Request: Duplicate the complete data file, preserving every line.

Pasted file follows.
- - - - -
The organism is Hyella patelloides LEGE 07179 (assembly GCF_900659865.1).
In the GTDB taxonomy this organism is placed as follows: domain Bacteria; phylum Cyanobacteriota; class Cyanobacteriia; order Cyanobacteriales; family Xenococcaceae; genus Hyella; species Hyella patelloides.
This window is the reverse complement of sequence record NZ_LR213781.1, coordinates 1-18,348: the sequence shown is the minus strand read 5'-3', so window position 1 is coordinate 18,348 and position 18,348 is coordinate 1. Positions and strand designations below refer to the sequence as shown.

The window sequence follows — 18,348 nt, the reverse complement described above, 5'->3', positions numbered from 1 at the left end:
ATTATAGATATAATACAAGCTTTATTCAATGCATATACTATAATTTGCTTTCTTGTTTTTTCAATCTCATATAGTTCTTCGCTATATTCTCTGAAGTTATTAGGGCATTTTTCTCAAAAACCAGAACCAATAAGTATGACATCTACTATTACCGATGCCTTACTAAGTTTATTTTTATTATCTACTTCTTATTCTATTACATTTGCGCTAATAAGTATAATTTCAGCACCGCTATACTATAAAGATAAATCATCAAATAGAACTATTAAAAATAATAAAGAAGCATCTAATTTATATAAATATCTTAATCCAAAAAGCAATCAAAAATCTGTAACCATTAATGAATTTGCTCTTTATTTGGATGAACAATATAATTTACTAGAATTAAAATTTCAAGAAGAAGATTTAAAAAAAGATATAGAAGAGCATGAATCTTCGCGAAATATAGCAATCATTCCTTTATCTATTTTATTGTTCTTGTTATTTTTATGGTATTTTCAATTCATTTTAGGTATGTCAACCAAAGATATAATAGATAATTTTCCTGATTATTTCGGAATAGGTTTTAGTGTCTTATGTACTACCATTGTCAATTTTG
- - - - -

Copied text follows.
The organism is Hyella patelloides LEGE 07179 (assembly GCF_900659865.1).
In the GTDB taxonomy this organism is placed as follows: domain Bacteria; phylum Cyanobacteriota; class Cyanobacteriia; order Cyanobacteriales; family Xenococcaceae; genus Hyella; species Hyella patelloides.
This window is the reverse complement of sequence record NZ_LR213781.1, coordinates 1-18,348: the sequence shown is the minus strand read 5'-3', so window position 1 is coordinate 18,348 and position 18,348 is coordinate 1. Positions and strand designations below refer to the sequence as shown.

The window sequence follows — 18,348 nt, the reverse complement described above, 5'->3', positions numbered from 1 at the left end:
ATTATAGATATAATACAAGCTTTATTCAATGCATATACTATAATTTGCTTTCTTGTTTTTTCAATCTCATATAGTTCTTCGCTATATTCTCTGAAGTTATTAGGGCATTTTTCTCAAAAACCAGAACCAATAAGTATGACATCTACTATTACCGATGCCTTACTAAGTTTATTTTTATTATCTACTTCTTATTCTATTACATTTGCGCTAATAAGTATAATTTCAGCACCGCTATACTATAAAGATAAATCATCAAATAGAACTATTAAAAATAATAAAGAAGCATCTAATTTATATAAATATCTTAATCCAAAAAGCAATCAAAAATCTGTAACCATTAATGAATTTGCTCTTTATTTGGATGAACAATATAATTTACTAGAATTAAAATTTCAAGAAGAAGATTTAAAAAAAGATATAGAAGAGCATGAATCTTCGCGAAATATAGCAATCATTCCTTTATCTATTTTATTGTTCTTGTTATTTTTATGGTATTTTCAATTCATTTTAGGTATGTCAACCAAAGATATAATAGATAATTTTCCTGATTATTTCGGAATAGGTTTTAGTGTCTTATGTACTACCATTGTCAATTTTG